"Bordertown" is being endorsed by Amnesty International, which reviewed draft versions of thescreenplay and provided feedback on the movie's factual accuracy, said Bonnie Abaunza, director of Artists for Amnesty, an L.A.-based program of Amnesty International USA that works with artists and entertainers to raise awareness of human rights issues.No US release date yet, but we'll keep you posted!
In an interview, Abaunza said that although the movie is told in the style of a thriller, it is rooted in hard, disturbing facts. A prologue at the beginning of the film gives context to the story of the murders, and a number of scenes, including one shot inside a Mitsubishi television plant, lend authenticity to the story's socioeconomic setting, she said. Though she believes the movie will be "accessible to the public," Abaunza added, "this is not 'Star Wars,' this is not 'Lord of the Rings.'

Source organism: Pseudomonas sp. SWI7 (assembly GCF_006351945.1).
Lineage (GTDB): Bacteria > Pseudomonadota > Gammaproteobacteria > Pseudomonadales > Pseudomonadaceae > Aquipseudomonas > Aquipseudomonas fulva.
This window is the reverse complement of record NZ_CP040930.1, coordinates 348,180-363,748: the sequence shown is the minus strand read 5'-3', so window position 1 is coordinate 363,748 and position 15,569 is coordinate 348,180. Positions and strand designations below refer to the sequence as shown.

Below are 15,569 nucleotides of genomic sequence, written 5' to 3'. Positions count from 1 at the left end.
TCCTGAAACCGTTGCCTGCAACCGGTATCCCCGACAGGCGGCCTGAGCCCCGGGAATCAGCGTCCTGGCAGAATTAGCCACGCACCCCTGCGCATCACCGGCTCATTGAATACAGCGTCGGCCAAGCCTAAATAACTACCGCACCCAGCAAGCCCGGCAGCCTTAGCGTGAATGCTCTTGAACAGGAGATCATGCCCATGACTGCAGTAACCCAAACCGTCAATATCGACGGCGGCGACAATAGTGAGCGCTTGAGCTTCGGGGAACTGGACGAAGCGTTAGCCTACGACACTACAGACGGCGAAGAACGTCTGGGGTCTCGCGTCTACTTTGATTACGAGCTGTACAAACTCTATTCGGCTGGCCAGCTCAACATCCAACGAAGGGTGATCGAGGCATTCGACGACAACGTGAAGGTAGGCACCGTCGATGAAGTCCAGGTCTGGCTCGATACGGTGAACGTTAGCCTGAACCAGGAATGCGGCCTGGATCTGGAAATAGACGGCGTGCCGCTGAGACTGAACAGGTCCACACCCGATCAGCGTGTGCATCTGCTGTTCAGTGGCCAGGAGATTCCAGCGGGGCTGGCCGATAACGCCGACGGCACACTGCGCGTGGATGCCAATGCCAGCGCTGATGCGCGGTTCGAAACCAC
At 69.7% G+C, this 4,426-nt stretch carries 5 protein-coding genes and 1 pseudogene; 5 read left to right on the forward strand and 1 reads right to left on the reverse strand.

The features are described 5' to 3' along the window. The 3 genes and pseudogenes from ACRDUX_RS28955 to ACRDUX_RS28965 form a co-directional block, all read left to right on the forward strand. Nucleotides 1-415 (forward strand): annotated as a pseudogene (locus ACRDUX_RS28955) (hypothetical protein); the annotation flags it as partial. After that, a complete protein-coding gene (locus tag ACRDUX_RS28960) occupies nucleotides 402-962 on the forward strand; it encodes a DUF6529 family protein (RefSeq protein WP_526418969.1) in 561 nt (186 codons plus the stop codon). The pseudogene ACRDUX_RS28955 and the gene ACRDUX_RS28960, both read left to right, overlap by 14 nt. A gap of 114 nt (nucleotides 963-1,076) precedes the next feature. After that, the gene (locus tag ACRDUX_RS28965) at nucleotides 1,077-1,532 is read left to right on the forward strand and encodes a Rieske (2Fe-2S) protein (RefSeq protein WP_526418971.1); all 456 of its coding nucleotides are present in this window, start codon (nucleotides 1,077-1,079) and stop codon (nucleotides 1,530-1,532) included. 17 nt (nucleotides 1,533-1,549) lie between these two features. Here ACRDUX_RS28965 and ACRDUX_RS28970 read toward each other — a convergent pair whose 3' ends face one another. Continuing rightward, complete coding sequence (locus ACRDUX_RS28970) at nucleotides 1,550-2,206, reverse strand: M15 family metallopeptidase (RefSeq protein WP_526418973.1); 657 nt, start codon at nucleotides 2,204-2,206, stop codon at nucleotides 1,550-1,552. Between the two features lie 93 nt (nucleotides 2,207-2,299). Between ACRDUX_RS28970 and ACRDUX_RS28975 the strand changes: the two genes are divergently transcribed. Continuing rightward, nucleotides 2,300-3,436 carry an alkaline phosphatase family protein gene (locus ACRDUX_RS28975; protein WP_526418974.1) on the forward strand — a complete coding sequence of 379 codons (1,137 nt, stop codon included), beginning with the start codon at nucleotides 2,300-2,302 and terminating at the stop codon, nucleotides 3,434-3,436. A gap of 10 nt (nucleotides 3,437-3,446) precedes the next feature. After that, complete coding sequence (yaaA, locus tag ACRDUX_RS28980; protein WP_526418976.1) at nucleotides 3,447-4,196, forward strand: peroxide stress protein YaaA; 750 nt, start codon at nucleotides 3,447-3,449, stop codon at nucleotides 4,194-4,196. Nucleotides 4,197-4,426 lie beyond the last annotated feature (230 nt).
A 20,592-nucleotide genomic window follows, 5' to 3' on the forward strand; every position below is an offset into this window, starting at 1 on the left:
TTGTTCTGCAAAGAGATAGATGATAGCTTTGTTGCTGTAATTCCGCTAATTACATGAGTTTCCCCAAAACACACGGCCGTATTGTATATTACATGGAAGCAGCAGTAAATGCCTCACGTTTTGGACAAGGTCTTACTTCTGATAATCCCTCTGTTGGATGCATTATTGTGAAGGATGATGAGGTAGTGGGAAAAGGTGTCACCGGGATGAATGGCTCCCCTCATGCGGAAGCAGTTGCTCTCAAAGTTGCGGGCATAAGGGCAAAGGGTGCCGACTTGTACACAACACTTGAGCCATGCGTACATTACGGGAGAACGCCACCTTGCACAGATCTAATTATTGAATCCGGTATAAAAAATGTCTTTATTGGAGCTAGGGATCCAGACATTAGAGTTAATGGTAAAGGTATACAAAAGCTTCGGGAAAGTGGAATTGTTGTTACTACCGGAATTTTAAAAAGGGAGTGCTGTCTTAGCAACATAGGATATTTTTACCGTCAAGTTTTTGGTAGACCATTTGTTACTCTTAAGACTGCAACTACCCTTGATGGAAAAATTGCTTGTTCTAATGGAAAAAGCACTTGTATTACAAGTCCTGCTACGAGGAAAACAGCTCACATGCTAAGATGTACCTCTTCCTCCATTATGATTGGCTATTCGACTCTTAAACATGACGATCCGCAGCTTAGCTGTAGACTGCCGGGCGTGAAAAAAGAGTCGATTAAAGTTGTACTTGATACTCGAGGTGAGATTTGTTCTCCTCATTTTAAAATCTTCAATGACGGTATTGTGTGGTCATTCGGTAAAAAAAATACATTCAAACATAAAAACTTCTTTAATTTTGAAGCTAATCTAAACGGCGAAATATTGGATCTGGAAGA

"There are some very hard political statements made in this movie, about NAFTA, CAFTA, about corporations," she said, referring to the free trade agreement among Mexico, Canada, Central American countries and the United States.
Tuesday, February 20, 2007
Okay, we are keeping an eye on the up-coming Jennifer Lopez film, Bordertown, with a plot centered on the murders of hundreds of women in Ciudad Juárez, Mexico. Here's what the Los Angeles Times has to say about the film,